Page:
Maryland's top education official is recommending that Donald Duck and Mickey Mouse start sharing the limelight with classic fiction in classrooms throughout the state.
Superintendent Nancy S. Grasmick, an Archie fan in her youth, tried out comics in third-grade classrooms in eight elementary schools across the state last year. The experiment was so well-received that she will announce today that she wants to expand the use of graphic novels and comic strips to middle schools.
"We never said this program would supplant ... our regular basic reading program," Grasmick said, "but it could provide a huge motivation for some of our students."
Teachers have long seen comic books peeking out from a backpack or the corner of a desk or tucked between the pages of a textbook. Bringing them into the light, Grasmick hopes, will grab the imagination of boys and give teachers another way of enticing reluctant readers into good literature.
The state has worked with Disney Publishing Worldwide and Diamond Comic Distributors to put together kits for 200 classrooms in the state. Maryland teachers looked through dozens of comic books and picked those that were not violent and did not contain inappropriate language.
Supporters of the concept say that comics can attract students of any age or ability, and work particularly well with those who do not enjoy reading and would rather be out playing basketball in the driveway or sitting at a computer with a video game.
But experts disagree on whether using comic books to teach is a good idea.
"I don't think that is where I want my 9- or 10-year-old child spending their time in school," said Timothy Shanahan, president of the International Reading Association.
Young students need practice in reading, he noted, and comic books have fewer words.
"It might be a choice of reading 1,000 words versus 300 words," Shanahan said. "You don't want it to replace more substantial reading."
Others see comics as just another genre, like poetry or nonfiction.
"I wouldn't want to replace books with comic books, but why is it either or?" said Susan Sonnenschein, an associate professor of psychology at the University of Maryland, Baltimore County who studied the use of comics in the eight schools.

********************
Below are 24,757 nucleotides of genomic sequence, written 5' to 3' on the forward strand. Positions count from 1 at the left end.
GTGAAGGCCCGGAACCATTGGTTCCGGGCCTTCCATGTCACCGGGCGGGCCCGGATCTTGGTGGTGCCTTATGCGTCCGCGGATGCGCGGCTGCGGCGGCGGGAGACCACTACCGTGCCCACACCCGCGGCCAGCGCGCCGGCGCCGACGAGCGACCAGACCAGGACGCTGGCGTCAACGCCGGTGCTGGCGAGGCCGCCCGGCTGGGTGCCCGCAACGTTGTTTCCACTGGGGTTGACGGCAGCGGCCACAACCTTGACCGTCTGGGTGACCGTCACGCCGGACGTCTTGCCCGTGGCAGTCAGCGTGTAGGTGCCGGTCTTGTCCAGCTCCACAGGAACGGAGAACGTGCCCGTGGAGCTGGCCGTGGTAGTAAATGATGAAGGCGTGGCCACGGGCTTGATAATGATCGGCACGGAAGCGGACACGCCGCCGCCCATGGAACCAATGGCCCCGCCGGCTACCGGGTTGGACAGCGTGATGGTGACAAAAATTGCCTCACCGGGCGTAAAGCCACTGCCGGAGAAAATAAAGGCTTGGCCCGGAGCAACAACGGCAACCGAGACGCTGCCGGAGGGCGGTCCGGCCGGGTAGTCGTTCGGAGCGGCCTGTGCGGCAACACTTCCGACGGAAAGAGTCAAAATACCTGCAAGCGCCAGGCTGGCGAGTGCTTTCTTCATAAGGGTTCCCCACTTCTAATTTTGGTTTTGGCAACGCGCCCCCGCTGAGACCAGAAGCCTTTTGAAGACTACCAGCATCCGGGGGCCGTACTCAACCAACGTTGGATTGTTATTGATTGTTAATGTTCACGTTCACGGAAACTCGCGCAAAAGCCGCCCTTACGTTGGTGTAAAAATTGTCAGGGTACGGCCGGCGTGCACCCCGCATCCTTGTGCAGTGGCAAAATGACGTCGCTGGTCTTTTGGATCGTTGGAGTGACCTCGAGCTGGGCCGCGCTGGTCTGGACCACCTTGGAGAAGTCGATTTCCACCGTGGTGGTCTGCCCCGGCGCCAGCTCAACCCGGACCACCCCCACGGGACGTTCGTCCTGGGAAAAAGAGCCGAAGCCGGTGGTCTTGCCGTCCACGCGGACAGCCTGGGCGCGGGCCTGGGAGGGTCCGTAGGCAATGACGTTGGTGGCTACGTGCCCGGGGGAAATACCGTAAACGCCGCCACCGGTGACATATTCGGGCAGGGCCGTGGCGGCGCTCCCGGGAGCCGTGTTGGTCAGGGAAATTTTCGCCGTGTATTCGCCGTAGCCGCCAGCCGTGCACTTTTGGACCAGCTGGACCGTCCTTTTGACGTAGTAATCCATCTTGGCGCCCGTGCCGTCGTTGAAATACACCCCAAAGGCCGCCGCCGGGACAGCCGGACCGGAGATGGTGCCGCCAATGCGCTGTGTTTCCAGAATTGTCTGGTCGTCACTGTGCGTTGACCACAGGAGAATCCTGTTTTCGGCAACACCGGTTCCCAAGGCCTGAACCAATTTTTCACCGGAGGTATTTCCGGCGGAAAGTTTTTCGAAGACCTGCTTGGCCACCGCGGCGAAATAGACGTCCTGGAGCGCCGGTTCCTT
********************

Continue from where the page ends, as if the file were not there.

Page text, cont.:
For the pilot project, Disney took the state's standards for reading in third grade and created comics-based lesson plans that incorporated skills already being taught, such as how to understand plot and character.
So when Logan Walker, 8, a third-grader at Clarksville Elementary, read comic books this month, he learned onomatopoeia and identified the traits of characters just as he had with other literature this year.
But the part of the lesson that was most fun, according to Clarksville students, was creating their own comic books. They drew the pictures and wrote the text, then pasted them into a book.
"I liked thinking of the characters, like how they would act," said Natalie Ryan, 9.
Many of the students' comic books tell a story that ends with a lesson. In Katie Rozier's, one girl tries to tease another, but learns a lesson when a book she placed above a door falls on the principal's head. "Oops," her comic reads.
Another Howard County student wrote a comic about a pupil who doesn't do his homework and - surprise - gets bad grades.
Jeremy Kaplan, 8, said that long before the comics lessons, he loved reading Calvin and Hobbs.
"It impressed me that they let me read comics in school," he said.
This "new approach" to teaching reading is not really new, said Philip Lanasa, a professor of education and multimedia at Cameron University in Oklahoma. Comics were used in classrooms in the 1970s and have seen a resurgence in recent years. Children have seen their comic book heroes turned into movies such as Spider-Man, and graphic novels, essentially long comic books, have become popular, Lanasa said.
"Teachers are rediscovering how to use them," he said.
Perhaps it is the time we live in, Lanasa said, but students like comics because they have heroes that readers can cheer for and who they can see triumph over foes.
But should comic books be used instead of finer works of literature?
"If the teacher handles it correctly, it may be the way to promote further engagement in other types of literature," said Stephen G. Mogge, an assistant professor in the graduate reading program at Towson University. "If it is treated as a study in genre, it is entirely appropriate."
Shanahan fears that students who are poor readers might use the pictures in comics as a crutch and not read the words at all. Schools, he said, should be providing more demanding material.
Alberta C. Porter, a teaching specialist who uses the program in Harford County schools, says comic books are just one element in a larger curriculum.
"The same strategies that I use with the Island of the Blue Dolphins can be used when teaching comics," she said.